Knee dislocation

Last revised by Andrew Murphy on 3 Feb 2022

Knee dislocations are rare, but a significant number have a serious associated neurovascular injury. This article discusses tibiofemoral joint dislocation. Please see separate articles for discussion of medial and lateral patellar dislocations

They account for <0.5% of all joint dislocations. Knee dislocations are bilateral in 5% of cases 1,4. Traumatic tibiofemoral joint dislocations afflict younger patients with a male predominance (4:1 ratio to females) 1.

Dislocation of the knee is usually obvious clinically with a marked deformity. It is seen in the context of both high and low energy trauma. There is a high risk of neurovascular sequelae and therefore rapid assessment and definitive treatment are essential.

These dislocations are often known to spontaneously reduce after occurring making clinical assessment/injury classification difficult 1

The "pucker" or "dimple" sign is pathognomonic of a posterolateral knee dislocation. It is usually located at the anteromedial distal thigh and is due to soft tissue invagination (specifically the medial patellar retinaculum, vastus medialis and medial patellofemoral ligament) into the intercondylar notch 6

Five types of knee dislocation have been described, with respect to tibial displacement compared to the femur 1,2,4:

  • anterior (40%)
    • due to hyperextension injury
    • usually involves a tear of PCL
    • an arterial injury is generally an intimal tear due to traction
  • posterior (~33%)
    • due to axial load to the flexed knee (dashboard injury)
    • the highest rate of vascular injury (25%)
    • the highest rate of a complete tear of the popliteal artery
  • lateral (~20%)
    • due to a varus or valgus force
    • usually involves tears of both ACL and PCL
    • the highest rate of peroneal nerve injury
  • rotatory (~5%)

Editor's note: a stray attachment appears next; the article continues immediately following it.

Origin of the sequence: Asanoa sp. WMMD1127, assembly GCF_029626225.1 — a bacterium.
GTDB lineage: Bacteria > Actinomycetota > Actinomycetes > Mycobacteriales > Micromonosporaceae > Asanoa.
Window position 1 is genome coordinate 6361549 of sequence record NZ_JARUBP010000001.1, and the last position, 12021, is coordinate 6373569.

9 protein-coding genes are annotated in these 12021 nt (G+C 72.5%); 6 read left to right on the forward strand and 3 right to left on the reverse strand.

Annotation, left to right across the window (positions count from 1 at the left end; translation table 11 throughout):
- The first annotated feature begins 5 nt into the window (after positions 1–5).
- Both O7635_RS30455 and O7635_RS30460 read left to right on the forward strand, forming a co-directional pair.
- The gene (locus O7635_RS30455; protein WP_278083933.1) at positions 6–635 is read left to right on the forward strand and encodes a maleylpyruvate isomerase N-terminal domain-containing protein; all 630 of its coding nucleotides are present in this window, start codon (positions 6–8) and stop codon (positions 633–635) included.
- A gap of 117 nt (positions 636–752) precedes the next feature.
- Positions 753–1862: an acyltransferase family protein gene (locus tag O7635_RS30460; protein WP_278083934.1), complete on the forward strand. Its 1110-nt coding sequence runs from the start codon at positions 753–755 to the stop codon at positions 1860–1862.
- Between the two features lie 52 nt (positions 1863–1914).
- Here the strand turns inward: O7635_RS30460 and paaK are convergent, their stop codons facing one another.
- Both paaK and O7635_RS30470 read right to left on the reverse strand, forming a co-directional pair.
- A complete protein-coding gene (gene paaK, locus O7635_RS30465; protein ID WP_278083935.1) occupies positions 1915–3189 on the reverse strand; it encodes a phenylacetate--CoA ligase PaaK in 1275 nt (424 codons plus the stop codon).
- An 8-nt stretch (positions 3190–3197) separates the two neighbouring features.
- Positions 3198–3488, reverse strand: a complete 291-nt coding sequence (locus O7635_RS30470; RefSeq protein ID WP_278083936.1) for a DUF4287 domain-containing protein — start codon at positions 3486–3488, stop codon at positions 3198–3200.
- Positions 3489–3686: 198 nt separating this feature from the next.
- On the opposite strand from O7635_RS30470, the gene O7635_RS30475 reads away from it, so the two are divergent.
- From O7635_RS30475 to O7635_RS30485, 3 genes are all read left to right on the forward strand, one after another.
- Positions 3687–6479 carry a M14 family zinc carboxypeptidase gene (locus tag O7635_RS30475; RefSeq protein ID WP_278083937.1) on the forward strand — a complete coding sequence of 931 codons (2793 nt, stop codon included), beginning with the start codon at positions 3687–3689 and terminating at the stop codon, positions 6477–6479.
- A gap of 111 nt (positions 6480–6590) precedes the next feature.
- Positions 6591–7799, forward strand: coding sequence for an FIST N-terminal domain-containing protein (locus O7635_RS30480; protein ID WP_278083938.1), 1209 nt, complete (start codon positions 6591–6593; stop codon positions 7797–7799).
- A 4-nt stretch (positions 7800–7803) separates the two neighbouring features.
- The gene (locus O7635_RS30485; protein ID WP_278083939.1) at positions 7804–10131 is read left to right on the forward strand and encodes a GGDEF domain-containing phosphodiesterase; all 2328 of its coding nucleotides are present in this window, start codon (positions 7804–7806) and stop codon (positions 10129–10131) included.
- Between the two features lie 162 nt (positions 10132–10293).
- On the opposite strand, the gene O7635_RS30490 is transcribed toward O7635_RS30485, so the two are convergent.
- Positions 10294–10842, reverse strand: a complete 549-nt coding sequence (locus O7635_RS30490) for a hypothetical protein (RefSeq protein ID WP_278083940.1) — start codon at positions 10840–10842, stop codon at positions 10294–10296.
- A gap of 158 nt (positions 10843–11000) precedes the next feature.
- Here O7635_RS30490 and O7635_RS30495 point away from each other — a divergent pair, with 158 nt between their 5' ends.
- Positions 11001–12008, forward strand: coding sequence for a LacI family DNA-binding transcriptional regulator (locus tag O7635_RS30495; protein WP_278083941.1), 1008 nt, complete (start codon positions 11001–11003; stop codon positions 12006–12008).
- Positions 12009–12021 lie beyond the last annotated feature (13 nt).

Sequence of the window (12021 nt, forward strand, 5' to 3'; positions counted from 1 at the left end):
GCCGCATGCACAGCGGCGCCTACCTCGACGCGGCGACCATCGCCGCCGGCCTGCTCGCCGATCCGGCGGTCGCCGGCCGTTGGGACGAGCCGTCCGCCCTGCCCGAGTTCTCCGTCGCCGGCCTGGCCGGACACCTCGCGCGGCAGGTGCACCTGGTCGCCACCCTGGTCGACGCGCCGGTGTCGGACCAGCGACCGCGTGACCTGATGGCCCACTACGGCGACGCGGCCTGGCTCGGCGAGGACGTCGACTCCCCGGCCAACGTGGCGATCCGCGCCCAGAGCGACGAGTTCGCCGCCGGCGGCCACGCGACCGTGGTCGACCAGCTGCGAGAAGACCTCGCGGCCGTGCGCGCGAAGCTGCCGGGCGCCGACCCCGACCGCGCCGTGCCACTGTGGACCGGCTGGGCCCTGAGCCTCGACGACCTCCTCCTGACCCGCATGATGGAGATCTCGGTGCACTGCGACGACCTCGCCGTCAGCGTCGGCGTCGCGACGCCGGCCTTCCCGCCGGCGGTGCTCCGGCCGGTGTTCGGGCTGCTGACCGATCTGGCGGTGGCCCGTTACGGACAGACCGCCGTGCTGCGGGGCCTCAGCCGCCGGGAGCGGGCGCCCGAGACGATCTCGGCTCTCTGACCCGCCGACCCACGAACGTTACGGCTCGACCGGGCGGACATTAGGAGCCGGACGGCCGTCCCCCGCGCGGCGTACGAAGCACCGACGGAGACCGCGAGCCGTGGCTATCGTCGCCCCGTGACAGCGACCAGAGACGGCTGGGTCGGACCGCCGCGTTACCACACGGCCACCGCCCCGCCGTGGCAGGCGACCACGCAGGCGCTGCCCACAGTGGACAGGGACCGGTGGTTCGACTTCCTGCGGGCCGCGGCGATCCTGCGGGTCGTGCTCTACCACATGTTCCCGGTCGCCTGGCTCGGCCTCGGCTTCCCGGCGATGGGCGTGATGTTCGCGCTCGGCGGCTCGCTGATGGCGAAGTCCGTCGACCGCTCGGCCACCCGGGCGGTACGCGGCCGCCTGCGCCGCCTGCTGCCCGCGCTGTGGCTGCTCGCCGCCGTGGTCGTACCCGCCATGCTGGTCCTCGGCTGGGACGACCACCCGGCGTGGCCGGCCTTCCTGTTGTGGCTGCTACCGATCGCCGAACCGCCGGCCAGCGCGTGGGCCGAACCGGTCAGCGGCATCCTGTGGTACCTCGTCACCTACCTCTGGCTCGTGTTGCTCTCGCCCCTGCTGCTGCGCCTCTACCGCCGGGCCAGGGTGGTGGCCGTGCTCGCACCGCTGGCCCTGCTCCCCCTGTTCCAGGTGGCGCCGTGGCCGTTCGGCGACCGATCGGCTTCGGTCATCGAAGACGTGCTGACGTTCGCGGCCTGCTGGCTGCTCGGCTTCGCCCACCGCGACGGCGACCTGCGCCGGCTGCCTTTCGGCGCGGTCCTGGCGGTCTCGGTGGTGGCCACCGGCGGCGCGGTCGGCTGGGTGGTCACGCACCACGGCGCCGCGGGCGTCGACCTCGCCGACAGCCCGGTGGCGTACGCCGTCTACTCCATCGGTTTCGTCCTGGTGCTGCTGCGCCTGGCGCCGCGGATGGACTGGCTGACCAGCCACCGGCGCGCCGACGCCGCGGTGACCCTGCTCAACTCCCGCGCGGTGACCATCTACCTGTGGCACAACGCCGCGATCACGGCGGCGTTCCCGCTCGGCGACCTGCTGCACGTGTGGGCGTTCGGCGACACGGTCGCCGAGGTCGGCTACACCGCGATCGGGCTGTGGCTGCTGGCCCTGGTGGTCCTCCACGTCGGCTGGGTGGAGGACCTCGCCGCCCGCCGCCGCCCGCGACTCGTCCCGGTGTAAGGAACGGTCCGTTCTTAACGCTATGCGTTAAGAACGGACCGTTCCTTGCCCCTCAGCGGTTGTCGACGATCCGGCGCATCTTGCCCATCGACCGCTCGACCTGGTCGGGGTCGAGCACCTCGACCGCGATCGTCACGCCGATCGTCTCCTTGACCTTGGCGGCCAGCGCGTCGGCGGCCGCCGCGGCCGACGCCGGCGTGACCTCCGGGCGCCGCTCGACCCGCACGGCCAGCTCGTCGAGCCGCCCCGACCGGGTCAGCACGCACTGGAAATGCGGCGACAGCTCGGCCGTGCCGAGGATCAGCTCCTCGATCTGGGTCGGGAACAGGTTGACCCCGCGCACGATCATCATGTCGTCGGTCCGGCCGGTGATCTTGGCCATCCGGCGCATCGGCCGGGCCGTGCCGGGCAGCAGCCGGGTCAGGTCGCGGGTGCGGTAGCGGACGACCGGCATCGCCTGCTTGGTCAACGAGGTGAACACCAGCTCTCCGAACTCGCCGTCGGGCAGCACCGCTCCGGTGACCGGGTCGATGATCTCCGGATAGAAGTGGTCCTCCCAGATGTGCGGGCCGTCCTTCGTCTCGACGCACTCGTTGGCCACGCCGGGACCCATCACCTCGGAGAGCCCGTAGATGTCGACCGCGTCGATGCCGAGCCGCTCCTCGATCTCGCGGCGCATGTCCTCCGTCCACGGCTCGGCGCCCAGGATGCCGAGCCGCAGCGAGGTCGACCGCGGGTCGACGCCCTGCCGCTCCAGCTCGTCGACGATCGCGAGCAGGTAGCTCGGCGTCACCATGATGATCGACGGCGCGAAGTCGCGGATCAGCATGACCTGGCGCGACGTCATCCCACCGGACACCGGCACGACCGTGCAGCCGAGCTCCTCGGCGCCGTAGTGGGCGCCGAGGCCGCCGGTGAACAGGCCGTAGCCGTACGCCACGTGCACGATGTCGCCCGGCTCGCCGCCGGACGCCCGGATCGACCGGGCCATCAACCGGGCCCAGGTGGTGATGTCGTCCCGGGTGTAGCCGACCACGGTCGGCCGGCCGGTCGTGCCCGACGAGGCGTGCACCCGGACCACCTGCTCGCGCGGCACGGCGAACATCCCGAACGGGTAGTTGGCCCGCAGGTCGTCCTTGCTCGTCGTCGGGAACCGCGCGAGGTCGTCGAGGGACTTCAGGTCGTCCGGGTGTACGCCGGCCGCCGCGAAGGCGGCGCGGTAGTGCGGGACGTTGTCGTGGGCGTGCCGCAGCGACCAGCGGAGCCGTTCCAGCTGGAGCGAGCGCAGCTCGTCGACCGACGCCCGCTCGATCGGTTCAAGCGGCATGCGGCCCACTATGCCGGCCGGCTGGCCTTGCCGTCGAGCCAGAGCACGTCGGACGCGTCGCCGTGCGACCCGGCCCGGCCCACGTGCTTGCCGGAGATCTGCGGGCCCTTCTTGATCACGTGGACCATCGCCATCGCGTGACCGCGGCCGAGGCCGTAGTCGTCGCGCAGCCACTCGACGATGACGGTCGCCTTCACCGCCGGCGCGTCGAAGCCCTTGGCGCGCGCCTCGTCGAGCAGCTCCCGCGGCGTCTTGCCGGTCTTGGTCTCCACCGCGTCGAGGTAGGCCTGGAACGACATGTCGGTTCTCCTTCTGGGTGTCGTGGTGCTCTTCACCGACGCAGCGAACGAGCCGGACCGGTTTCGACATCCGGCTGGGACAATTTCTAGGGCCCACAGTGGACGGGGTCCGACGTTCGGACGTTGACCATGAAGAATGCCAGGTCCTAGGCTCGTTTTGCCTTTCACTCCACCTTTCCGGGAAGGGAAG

• posterolateral is the most common rotational dislocation
    • usually irreducible
    • buttonholing of femoral condyle through the capsule
  • medial (~5%)

Knee dislocations are invariably associated with ligamentous injuries. The most common pattern is bi-cruciate (i.e. both anterior and posterior) cruciate ligament tears with either medial collateral ligament tear or posterolateral corner injury 4. Fractures of the distal femur or proximal tibia are also common (~15%) 2,4

Forced hyperextension is the most common mechanism of injury, and can occur in both high-velocity (e.g. motor vehicle collisions) and low-velocity (e.g. sports injuries) trauma. 

The Schenck classification categorizes knee dislocation based on the pattern of multiligamentous injury and is the usual system used by sports medicine physicians; it has superseded the older position (Kennedy) classification system. Trauma surgeons tend to use a different classification based on the energy and velocity of the trauma 5.

The management of dislocations in the emergency department firstly requires immediate reduction of the knee joint, ideally as a closed procedure. A rapid neurovascular assessment is then performed. In posterolateral dislocations, a closed reduction may be impossible, in which case an open reduction is necessary 2

Once the knee joint has been relocated, further management depends on the age and activity of the patient. Generally, a non-interventionist rehabilitation is advocated in those who are more sedentary, or of advancing age. The mainstay of this approach is immobilization. Although this may lead to a stable joint, mild dysfunction is often a problem. Thus a conservative approach is generally not felt to be appropriate in younger, more active individuals.

Therefore surgical intervention is now advocated for this latter cohort, with usually better functional outcomes. The main criterion for surgical repair rests on the severity of ligamentous injury 2.

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